FIRST SECTION

CASE OF ISMETA BAČIĆ v. CROATIA

(Application no. 43595/06)

JUDGMENT

STRASBOURG

19 June 2008

FINAL

01/12/2008

This judgment will become final in the circumstances set out in Article 44 § 2 of the Convention. It may be subject to editorial revision.

 

In the case of Bačić v. Croatia,

The European Court of Human Rights (First Section), sitting as a Chamber composed of:

Christos Rozakis, President, 
 Nina Vajić, 
 Khanlar Hajiyev, 
 Dean Spielmann, 
 Sverre Erik Jebens, 
 Giorgio Malinverni, 
 George Nicolaou, judges, 
and Søren Nielsen, Section Registrar,

Having deliberated in private on 29 May 2008,

Delivers the following judgment, which was adopted on that date:

PROCEDURE

1.  The case originated in an application (no. 43595/06) against the Republic of Croatia lodged with the Court under Article 34 of the Convention for the Protection of Human Rights and Fundamental Freedoms (“the Convention”) by a Croatian national, Ms Ismeta Bačić (“the applicant”), on 17 October 2006.

2.  The applicant was represented by Mr N. Antolić, a lawyer practising in Zagreb. The Croatian Government (“the Government”) were represented by their Agent, Mrs Š. Stažnik.

3.  On 7 May 2007 the Court decided to communicate the complaints concerning the applicant's right of access to a court and her right to peaceful enjoyment of her possessions to the Government. Under the provisions of Article 29 § 3 of the Convention, it decided to examine the merits of the application at the same time as its admissibility.

THE FACTS

I.  THE CIRCUMSTANCES OF THE CASE

4.  The applicant was born in 1958 and lives in Zagreb.

5.  On an unspecified date the applicant instituted civil proceedings before the Sveti Ivan Zelina Municipal Court (Općinski sud u Svetom Ivanu Zelini) against her former employer, Zelina Agricultural Enterprise  
(Poljoprivredni kombinat Zelina), challenging her dismissal from work and seeking payment of her salary for the period of her unemployment. The first-instance judgment of 5 December 2000, granting the applicant's claims, awarded the applicant 42,161.47 Croatian kunas (HRK) together with statutory default interest.

The judgment was upheld by the Velika Gorica County Court (Županijski sud u Velikoj Gorici) on 15 January 2003.

6.  Meanwhile, in a decision of 17 June 2002 the Zagreb Commercial Court (Trgovački sud u Zagrebu) opened bankruptcy proceedings against the applicant's former employer and invited all creditors to submit their claims to the bankruptcy administrator, appointed to the case by the Zagreb commercial Court, within thirty days. This was published in the Official Gazette no. 81/02 of 9 July 2002.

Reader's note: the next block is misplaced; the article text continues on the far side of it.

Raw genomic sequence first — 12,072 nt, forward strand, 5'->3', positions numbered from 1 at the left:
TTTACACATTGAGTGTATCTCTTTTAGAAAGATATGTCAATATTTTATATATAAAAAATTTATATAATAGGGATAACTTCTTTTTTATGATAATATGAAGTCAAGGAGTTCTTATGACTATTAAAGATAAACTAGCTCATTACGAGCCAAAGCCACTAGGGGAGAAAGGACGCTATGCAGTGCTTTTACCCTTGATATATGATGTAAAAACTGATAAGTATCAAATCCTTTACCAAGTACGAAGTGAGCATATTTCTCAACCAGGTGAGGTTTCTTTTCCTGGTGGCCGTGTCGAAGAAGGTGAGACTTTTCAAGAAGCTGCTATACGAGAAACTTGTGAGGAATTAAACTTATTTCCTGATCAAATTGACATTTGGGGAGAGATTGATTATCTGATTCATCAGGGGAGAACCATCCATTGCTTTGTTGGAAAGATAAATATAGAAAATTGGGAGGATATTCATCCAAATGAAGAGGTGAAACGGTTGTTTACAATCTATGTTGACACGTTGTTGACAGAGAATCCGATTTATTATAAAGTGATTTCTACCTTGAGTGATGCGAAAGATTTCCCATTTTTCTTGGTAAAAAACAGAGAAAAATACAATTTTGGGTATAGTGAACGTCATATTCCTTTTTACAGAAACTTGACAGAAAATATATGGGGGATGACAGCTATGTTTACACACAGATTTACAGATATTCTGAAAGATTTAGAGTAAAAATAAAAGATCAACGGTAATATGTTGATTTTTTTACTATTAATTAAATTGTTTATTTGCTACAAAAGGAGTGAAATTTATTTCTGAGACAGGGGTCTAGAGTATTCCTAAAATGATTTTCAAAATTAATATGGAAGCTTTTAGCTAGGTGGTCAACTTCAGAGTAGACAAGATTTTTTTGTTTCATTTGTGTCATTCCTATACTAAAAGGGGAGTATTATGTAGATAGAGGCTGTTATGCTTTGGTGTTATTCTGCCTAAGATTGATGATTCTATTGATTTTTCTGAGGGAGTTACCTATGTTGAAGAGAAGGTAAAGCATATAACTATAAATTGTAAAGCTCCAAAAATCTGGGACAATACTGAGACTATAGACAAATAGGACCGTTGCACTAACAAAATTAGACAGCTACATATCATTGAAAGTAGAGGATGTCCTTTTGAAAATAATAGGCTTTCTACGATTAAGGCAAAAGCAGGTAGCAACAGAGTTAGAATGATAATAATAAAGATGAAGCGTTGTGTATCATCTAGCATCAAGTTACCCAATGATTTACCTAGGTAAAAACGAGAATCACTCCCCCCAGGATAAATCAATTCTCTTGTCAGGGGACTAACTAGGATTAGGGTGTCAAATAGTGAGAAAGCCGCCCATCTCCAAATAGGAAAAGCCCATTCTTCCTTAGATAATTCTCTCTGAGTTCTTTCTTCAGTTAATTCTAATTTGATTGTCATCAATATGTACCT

7.  Examination hearings before the Zagreb Commercial Court were held on 24 September 2002 and 3 March 2003.

8.  On 10 March 2003 the applicant lodged her claim, recognised by a final judgment, with the Zagreb Commercial Court before which the bankruptcy proceedings against her former employer had meanwhile been opened. The applicant argued that, since the civil proceedings she had instituted against her former employer before the ordinary courts (that is to say the competent municipal and county courts) had been pending, she considered that her claim had been adequately secured. In this connection she pointed to the provision obliging the regular courts to discontinue civil proceedings concerning any debtor against whom bankruptcy proceedings had been opened in the meantime.

9.  On 16 April 2003 the Zagreb Commercial Court declared the applicant's request inadmissible as lodged out of time. It found that the examination hearing (ispitno ročište) had been held on 24 September 2002 and that after the expiry of three months from that date no further claims could be lodged in the bankruptcy proceedings. The relevant part of the decision reads as follows:

“In the bankruptcy proceedings against Zelina Agricultural Enterprise ... examination hearing was held and concluded on 24 September 2002.

The above-mentioned creditor submitted her claim on 15 April 2003, outside the three-month period following the first examination hearing.

Since the claim was submitted too late, that is to say after the period of three months following the first examination hearing, it is to be dismissed pursuant to section 176 paragraph 4 of the Bankruptcy Act.”

10.  In her appeal lodged on 30 April 2004 the applicant stressed, inter alia, that the bankruptcy administrator had failed to comply with her duty under section 173 paragraph 2 of the Bankruptcy Act to include the applicant's claim in the list of claims of all the current and former employees of the debtor company and to submit it for her signature.